‘The security database on the server does not have a computer account for this workstation trust relationship’ when trying to log on via RDP to a customized VM in Azure.

Last summer, our customized lab VM’s started having issues after updating from Windows Update and applying the latest fixes.

The error message received was ‘The security database on the server does not have a computer account for this workstation trust relationship’ when trying to log on via RDP.

After extensive troubleshooting we determined that this seems to have been caused by changes which renamed the VM internally, either in Azure Resource Manager, the Windows Update code or the version of the Azure IaaS agent running on the VM’s.

At any rate… as the server was a domain controller, when it renamed itself to match the external name of the VM it caused an identity crisis as it could no longer find itself.

Yes… the technically correct answer from the handbook is to Sysprep/Generalize any image/template VM that you deploy to Azure but for a lab scenario you sometimes want to have a specialized image that contains AD & Friends – and AD and Sysprep are just not friends as Sysprep will eat AD and not even leave a skeleton behind.

Prior to June this year, deploying a customized non-sysprepped VM from an image with a new name to Azure Resource Manager did not change the actual computer name inside the image if the VM was a domain controller.

This meant you could deploy the same lab image multiple times to Azure with a different external VM name but the name of the VM inside the OS would stay the same.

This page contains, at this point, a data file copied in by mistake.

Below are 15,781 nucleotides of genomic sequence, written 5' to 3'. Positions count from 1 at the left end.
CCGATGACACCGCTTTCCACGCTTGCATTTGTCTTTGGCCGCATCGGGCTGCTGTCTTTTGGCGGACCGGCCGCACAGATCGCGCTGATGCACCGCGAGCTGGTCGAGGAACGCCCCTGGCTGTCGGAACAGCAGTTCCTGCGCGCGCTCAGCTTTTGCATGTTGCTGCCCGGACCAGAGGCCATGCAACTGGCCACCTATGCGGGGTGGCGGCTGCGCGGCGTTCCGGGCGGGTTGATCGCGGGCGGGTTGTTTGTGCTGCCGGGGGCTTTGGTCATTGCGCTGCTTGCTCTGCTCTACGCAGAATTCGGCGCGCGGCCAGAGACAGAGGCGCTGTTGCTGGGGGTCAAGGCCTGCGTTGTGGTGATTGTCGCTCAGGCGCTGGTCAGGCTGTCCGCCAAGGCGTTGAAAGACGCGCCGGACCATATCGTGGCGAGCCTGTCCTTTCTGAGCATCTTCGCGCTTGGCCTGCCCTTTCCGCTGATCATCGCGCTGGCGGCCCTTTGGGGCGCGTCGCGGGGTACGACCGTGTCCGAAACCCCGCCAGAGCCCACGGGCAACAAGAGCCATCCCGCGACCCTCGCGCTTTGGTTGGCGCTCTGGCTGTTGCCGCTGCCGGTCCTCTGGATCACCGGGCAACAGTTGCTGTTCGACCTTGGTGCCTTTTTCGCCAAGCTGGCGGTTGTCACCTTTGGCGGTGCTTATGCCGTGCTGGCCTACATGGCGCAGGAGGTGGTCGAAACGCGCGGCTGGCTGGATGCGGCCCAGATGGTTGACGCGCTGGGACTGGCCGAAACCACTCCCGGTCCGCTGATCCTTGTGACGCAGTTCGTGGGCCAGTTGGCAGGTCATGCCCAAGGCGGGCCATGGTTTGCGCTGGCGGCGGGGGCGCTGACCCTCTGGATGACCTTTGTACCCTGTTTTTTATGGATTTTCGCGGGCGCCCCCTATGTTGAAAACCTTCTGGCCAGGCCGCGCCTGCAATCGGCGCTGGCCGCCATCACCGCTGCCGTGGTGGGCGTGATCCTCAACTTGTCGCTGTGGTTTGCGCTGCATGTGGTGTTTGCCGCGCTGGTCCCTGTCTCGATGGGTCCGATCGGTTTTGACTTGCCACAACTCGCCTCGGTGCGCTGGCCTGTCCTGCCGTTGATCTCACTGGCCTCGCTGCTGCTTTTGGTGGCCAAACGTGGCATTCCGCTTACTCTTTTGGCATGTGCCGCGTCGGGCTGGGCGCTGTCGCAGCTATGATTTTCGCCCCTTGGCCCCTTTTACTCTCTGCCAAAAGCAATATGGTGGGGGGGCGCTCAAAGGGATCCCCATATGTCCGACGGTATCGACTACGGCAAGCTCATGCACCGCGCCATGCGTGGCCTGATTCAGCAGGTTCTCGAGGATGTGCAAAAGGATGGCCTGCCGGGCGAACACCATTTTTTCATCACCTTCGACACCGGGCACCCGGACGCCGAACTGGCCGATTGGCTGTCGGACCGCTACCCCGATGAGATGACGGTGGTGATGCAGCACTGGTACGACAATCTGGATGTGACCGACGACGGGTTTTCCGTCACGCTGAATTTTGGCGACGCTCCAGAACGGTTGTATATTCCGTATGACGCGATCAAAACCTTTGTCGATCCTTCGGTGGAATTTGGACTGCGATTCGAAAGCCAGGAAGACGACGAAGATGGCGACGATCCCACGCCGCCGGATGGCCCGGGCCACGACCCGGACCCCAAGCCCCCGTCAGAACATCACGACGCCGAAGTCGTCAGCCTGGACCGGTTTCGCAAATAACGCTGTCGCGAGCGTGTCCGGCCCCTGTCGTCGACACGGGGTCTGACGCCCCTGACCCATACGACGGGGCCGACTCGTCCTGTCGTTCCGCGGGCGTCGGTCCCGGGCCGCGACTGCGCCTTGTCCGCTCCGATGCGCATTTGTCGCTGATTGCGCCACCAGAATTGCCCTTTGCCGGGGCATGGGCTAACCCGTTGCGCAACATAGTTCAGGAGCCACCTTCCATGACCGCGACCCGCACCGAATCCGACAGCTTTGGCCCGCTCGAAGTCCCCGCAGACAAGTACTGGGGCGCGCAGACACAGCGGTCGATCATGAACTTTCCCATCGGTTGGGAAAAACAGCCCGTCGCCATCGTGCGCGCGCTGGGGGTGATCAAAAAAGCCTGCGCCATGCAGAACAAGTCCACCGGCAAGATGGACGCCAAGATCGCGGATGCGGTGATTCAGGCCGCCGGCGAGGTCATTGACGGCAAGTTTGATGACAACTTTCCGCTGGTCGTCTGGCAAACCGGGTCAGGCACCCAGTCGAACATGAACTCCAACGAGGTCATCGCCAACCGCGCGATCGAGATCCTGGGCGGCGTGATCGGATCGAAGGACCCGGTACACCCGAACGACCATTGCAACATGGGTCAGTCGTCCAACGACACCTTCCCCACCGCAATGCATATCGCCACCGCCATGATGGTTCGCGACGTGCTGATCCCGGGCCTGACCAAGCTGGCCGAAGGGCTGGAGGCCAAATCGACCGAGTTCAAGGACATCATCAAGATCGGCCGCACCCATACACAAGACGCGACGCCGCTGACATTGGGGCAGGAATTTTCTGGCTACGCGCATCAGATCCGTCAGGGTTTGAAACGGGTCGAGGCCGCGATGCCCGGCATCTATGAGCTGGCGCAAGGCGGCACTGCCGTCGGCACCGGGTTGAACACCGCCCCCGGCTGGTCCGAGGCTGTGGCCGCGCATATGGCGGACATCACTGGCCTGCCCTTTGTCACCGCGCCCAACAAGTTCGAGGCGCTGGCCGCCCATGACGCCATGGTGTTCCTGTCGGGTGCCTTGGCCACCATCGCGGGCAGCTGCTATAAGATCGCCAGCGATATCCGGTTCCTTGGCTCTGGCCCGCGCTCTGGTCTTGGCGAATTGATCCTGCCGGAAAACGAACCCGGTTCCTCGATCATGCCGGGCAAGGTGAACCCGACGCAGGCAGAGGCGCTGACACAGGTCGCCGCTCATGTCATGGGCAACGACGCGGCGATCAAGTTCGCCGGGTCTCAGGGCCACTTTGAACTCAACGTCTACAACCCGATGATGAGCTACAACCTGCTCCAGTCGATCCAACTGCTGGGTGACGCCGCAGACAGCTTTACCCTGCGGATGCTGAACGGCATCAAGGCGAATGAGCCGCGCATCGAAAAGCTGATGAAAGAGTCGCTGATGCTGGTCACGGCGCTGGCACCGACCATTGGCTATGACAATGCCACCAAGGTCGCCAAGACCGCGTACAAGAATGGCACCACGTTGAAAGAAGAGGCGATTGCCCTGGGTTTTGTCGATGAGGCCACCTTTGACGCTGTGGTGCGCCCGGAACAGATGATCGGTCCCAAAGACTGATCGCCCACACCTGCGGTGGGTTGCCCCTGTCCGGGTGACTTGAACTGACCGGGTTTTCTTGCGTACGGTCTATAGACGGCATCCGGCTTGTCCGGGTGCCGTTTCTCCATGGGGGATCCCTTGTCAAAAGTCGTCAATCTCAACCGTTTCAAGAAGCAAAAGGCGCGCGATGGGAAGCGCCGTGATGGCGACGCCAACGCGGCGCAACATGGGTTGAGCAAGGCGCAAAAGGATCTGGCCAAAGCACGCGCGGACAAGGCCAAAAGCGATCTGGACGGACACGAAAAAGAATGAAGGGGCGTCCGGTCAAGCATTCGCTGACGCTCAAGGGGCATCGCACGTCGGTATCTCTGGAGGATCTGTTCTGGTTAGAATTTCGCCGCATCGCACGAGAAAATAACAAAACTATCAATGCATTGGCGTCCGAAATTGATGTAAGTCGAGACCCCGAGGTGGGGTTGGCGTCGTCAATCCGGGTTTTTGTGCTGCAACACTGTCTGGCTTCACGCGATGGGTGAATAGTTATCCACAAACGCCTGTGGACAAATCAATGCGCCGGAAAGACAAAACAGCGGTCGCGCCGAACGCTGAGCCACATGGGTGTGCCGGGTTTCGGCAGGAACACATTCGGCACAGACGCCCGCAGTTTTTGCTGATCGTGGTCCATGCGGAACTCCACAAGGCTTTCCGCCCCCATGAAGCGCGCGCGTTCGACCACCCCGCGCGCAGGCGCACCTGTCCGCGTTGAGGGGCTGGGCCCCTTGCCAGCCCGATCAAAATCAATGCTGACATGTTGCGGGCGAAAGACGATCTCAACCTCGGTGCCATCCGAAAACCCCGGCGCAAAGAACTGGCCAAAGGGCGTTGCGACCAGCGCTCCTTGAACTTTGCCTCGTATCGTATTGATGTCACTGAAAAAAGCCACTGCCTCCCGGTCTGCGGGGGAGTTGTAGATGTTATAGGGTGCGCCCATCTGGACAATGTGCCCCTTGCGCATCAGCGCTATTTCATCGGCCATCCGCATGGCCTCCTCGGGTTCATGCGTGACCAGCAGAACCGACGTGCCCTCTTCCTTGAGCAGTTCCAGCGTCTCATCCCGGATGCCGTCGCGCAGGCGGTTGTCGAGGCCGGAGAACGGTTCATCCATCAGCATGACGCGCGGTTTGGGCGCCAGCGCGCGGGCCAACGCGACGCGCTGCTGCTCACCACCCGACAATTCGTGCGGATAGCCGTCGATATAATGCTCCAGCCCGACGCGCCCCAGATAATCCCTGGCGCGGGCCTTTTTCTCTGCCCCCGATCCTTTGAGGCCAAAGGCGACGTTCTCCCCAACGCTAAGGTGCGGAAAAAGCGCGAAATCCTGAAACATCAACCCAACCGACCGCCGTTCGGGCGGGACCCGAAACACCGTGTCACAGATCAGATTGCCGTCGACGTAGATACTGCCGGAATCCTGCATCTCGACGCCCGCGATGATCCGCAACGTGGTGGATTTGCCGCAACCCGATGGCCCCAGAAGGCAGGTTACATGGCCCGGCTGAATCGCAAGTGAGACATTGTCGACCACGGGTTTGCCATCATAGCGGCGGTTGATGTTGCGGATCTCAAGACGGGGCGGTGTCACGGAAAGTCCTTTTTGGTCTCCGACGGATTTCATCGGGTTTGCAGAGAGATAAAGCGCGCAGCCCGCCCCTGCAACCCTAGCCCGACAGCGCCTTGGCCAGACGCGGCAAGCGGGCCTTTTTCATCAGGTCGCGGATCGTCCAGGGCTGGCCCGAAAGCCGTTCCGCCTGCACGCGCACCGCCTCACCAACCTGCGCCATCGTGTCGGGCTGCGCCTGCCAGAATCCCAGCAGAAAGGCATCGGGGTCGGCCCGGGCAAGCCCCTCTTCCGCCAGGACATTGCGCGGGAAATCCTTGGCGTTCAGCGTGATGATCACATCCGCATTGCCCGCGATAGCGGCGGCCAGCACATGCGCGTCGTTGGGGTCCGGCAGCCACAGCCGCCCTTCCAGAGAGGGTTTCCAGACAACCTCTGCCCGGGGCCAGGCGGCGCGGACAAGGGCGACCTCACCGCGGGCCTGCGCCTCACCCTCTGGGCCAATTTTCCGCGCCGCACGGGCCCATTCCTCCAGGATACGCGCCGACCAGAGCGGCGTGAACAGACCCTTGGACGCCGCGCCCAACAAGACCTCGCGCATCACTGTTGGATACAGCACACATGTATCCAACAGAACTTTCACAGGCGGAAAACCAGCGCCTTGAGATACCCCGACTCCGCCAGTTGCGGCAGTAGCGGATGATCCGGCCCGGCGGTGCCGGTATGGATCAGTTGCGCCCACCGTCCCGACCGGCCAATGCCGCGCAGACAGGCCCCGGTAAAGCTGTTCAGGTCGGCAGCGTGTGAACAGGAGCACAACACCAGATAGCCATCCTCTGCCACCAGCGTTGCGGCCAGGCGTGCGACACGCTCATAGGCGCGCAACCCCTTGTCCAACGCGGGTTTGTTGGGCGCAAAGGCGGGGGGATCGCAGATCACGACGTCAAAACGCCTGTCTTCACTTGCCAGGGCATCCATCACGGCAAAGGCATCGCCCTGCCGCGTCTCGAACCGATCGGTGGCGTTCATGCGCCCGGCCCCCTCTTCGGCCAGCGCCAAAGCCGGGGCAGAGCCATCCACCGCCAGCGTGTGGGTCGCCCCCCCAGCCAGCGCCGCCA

At some point between June and August this year there seems to have been a change to this which was affecting the image, after updating from Windows Update the name of the server inside the VM was now being changed to match the external name.

This in turn resulted in it being impossible to log on to the VM after rebooting, as the actual computer name of the domain controller VM in the AD that it hosts isn’t changed to the new name at the same time.

TLDR: Redeploy the VM using the original VM name, run Windows Update and update without problems.  Create a new image from the updated VHD as a new template VHD.

I’ve tested a couple of different deployments after updating the specialized image and it doesn’t look like there is an issue updating from Windows Update using the new template that contains the latest updates, even if deployed again using a different name.  Either the rename is dependent on a specific component being updated or possibly it’s related to the version of the Azure agent running on the VM.